Jellyfish stings can range greatly from the irritating to the incapacitating and even potentially fatal stings of box jellyfish and other lethal species. To avoid getting caught out, it is advisable to carry this small bottle of spray just as a precaution because even if you get only a minor sting, the considerable irritation will certainly make you wish you had thought to bring the first aid spray. When it comes to diving, or just first aid in general, it is very important to treat the injury as quickly as possible; the time it takes to find vinegar, or get back onto shore could make the injury substantially worse than it needed to be.
On a more positive note, these animals are some of the most remarkable and beautiful creatures in the ocean. One jellyfish in particular that caught my interest recently was when i learned about the turritopsis nutricula also known as ‘The Immortal Jellyfish’. This species can reportedly return to an adolescent state after reaching sexual maturity, which in theory and providing it doesn’t get killed could extend it’s life indefinitely. So rather than simply detailing all of the dangers of jellyfish stings and their effects I will end this post by pointing out the beauty and worldwide fascination with these 650 million year old creatures. But if you are planning a trip to get up close to some of these dangerous species just make sure that you take the proper precautions.
I’d like to make you aware of a brilliant Scuba based charity that is doing some wonderful things for injured soldiers and dive enthusiasts. It’s called ‘Dive Pirates‘ and its ethos is to help injured soldiers with different levels of disability to achieve diving qualifications and fall in love with the diving experience with the hope to both aiding recovery and improving support both within the community and between them and their families.
The course starts with some basic training and ends with an all-paid trip to the Caribbean to receive the open water certification. The benefit of this are incredible for the injured soldier and their families. The idea is based on the buddy system because the participants require a varied amount of support underwater depending on the limitations of their disability. These buddies will include an instructor but also usually the families or friends of the soldiers and this in particular makes for a wonderfully rich experience for everyone involved as they all get to enjoy the exciting adventure together.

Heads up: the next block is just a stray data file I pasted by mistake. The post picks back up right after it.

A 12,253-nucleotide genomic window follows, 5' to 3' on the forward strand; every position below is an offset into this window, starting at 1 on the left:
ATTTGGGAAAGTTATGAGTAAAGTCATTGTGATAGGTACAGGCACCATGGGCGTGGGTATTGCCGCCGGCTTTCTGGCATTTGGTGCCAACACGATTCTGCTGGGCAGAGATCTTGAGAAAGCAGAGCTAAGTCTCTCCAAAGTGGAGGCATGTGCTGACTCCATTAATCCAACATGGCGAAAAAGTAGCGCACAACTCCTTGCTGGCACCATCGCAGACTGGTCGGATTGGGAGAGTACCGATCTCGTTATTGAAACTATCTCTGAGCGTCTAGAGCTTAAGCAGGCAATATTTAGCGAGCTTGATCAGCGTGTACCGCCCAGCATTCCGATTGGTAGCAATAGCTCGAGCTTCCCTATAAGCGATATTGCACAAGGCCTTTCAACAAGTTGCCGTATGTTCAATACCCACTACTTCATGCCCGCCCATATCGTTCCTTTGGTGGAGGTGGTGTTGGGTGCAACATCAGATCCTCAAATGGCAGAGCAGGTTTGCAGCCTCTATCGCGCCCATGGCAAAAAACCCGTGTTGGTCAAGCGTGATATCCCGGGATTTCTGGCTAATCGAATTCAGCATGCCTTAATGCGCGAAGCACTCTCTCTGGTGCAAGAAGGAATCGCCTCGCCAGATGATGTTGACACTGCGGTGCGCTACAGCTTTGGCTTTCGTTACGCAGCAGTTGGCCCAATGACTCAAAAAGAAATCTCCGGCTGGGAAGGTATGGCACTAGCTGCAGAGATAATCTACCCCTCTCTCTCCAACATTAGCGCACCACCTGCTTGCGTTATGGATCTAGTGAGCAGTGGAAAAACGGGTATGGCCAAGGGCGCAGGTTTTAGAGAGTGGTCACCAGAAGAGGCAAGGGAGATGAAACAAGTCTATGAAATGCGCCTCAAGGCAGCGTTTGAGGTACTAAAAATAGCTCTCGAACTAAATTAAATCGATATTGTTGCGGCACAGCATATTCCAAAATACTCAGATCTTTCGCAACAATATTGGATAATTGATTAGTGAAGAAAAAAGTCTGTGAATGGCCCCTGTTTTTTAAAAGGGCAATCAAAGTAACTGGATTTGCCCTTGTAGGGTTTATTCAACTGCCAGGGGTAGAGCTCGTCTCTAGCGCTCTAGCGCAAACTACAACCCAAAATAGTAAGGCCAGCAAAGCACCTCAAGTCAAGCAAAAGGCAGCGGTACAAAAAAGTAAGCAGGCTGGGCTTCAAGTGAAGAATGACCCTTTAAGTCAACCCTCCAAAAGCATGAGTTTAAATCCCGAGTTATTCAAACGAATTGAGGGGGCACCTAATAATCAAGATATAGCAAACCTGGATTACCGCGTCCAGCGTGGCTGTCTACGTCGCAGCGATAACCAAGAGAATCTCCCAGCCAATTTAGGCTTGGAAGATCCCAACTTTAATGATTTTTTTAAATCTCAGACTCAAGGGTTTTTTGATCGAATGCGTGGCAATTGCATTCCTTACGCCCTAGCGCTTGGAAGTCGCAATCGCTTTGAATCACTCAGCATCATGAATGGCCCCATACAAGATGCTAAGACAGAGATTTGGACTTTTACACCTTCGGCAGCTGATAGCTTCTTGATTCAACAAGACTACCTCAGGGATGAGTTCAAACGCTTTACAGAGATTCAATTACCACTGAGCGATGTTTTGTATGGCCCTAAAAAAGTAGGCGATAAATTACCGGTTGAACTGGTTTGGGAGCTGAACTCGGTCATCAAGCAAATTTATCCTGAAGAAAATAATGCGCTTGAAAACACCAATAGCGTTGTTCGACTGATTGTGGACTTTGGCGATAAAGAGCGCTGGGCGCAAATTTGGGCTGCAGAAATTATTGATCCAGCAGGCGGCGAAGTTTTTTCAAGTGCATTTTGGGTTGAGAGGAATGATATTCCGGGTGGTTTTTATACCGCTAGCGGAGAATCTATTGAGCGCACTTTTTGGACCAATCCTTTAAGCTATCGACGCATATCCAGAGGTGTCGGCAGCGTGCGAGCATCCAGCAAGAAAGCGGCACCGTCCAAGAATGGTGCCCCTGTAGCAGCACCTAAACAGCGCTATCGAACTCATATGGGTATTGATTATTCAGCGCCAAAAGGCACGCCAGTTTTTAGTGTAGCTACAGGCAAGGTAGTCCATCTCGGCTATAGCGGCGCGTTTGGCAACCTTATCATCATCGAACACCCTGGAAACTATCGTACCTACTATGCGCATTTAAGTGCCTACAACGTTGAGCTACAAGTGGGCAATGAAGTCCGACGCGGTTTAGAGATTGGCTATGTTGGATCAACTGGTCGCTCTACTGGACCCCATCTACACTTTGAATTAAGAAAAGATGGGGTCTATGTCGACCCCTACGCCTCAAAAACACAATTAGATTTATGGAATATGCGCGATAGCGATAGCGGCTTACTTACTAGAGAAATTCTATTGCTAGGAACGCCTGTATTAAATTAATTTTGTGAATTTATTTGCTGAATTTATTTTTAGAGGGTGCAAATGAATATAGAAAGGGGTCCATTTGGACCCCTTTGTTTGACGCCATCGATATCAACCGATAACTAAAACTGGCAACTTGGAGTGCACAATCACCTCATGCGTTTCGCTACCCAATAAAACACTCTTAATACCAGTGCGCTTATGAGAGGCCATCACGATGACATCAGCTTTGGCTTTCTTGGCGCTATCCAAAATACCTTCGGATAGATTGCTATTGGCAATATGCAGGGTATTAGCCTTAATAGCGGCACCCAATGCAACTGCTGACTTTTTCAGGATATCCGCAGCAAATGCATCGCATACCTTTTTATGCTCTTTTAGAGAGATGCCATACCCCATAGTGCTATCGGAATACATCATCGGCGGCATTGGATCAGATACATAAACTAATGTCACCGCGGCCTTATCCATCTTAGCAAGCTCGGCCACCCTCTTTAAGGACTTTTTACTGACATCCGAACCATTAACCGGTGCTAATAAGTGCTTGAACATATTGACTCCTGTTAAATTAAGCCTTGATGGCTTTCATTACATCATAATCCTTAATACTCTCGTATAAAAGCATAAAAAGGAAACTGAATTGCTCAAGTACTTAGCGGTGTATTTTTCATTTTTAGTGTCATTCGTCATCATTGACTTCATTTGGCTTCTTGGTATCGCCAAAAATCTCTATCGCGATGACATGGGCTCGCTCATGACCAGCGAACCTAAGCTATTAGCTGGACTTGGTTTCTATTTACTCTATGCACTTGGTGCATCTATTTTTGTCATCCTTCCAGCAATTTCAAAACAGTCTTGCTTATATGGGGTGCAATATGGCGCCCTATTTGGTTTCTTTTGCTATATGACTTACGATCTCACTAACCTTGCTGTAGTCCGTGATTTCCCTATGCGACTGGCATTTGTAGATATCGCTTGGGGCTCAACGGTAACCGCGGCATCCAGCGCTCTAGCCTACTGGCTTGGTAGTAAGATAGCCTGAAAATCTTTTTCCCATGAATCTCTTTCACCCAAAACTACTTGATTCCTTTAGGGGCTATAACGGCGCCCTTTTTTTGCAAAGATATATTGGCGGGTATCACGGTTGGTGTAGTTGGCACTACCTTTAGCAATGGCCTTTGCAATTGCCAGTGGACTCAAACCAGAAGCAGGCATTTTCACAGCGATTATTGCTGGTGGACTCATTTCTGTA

As this video shows, the organisation has been committed and fortunate enough to be able to help many veterans and their families since it started in 2005. They are slowly gaining more and more recognition for their incredible work, with chapters of the organisation now featured all over the US. One of their goals it to integrate adaptive divers (divers with special requirements) into the mainstream diving community. This makes training buddies just as important as training the divers themselves. The more people that know how to support an adaptive diver, the more accessible the sport becomes fro them. So if you are a diver interested in that type of training, contact dive pirates for more information.
The charity is run by a team of highly enthusiastic divers and a dedicated workforce who have seen remarkable success in recent years as the funds they have raised and the recognition they are finally receiving has allowed them to train and help veterans and their buddies. Sophie Wimberly, Vice President of Dive Pirates loves training new recruits and is constantly astonished at the number of people willing to give their time and money in donation to this worthy cause. One of her main aims is to ensure that she is using this money responsibly and so the site features a full financial breakdown of how the charity spends its donations.